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  4. 『Returned to play football after 1 month of knee pain』Feedback of rehabilitation for Osgood-Schlatter disease

Case Study 症状別事例



『Returned to play football after 1 month of knee pain』Feedback of rehabilitation for Osgood-Schlatter disease

執筆中尾 優作(理学療法士/プロスポーツトレーナー)


Mr. J used our services to improve the knee pain caused by Osgood-Schlatter disease. 

Although his doctor advised rest, saying it was “growing pains,” the pain persisted even after a month of rest. 

He was deeply worried about not knowing when he would be able to play soccer again even if he continued to rest. 

While Osgood-Schlatter disease is a common injury during growth periods and quick improvement is challenging, it doesn’t mean nothing can be done.

When he came to Lifelong first time, he felt pain just from doing light squats. 

However, within less than a month, he was able to jump again. 

The pain steadily decreased, and eventually, he fully recovered to the point where he could play soccer six days a week.

Mr. J

  • Diagnosed as Osgood-Schlatter disease
  • No improvement more than one month
  • Wish to return to play football as soon as possible

Purpose of use

I felt a weird knee pain while playing football.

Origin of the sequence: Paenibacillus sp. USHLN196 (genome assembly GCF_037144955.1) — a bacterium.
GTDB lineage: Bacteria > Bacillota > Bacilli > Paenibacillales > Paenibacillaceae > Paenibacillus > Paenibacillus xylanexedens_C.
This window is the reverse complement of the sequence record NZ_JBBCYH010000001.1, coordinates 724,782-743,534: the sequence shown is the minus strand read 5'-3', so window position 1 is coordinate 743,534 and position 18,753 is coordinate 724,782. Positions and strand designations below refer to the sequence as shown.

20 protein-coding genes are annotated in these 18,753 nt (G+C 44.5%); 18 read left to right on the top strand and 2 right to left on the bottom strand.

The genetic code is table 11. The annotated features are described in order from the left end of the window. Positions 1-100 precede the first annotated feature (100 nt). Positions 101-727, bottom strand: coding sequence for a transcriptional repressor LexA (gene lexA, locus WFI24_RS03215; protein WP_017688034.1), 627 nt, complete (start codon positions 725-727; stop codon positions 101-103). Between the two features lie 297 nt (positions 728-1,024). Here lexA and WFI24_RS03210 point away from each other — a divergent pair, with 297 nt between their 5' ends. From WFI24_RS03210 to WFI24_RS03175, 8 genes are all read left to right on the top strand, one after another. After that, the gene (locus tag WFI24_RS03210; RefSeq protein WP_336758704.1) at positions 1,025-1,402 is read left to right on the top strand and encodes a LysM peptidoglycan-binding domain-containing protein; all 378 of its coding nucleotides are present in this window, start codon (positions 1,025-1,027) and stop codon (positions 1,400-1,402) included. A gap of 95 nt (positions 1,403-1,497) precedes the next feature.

And for a whole month, I couldn’t find somebody to tell me what’s the problem and do workouts to help me.
I went to other places and they said that you just have to do home stretches.
And I didn’t see any success from them.
So then I found this place and I really liked how you kept giving me workouts.
And you were doing it with me and I improved a lot from them.
中尾 優作
中尾 優作
Stretching is a common treatment for Osgood-Schlatter disease, but it often takes time for the effects to show.
In his case, even after a month had passed without improvement in pain, he came to seek advice.
Until then, he had only received treatments such as stretching and massages to relax the muscles.
At Lifelong, we focused on strengthening weak muscles and teaching movements that wouldn’t stress the knee.

Compare with other clinics

The rehab in here feels I’m using my muscles more.
I’m doing stretching but less than in other places. In other places, mostly massage and stretching.
Here, building up more muscles.
I started to feel more comfortable my knee and I feel like it’s over here It’s very fun or friendly and it’s a nice I can environment to be in.
中尾 優作
中尾 優作
In general hospitals or clinics, the aim is to alleviate pain by treating the painful area and loosening tense muscles and stiff tissues.
However, the underlying cause of pain usually stems from the individual’s unique movements and how they use their body, leading to strain on the affected area.
It’s essential not only to relax the muscles but also to strengthen underused muscles and learn correct movement patterns to reduce the strain on the painful area.
By doing so, it not only helps alleviate pain but also contributes to preventing recurrent injuries.

Effects of exercise

I feel the effect is that the exercises became
a lot easier
 after time.
And when I was doing exercises, I felt some pain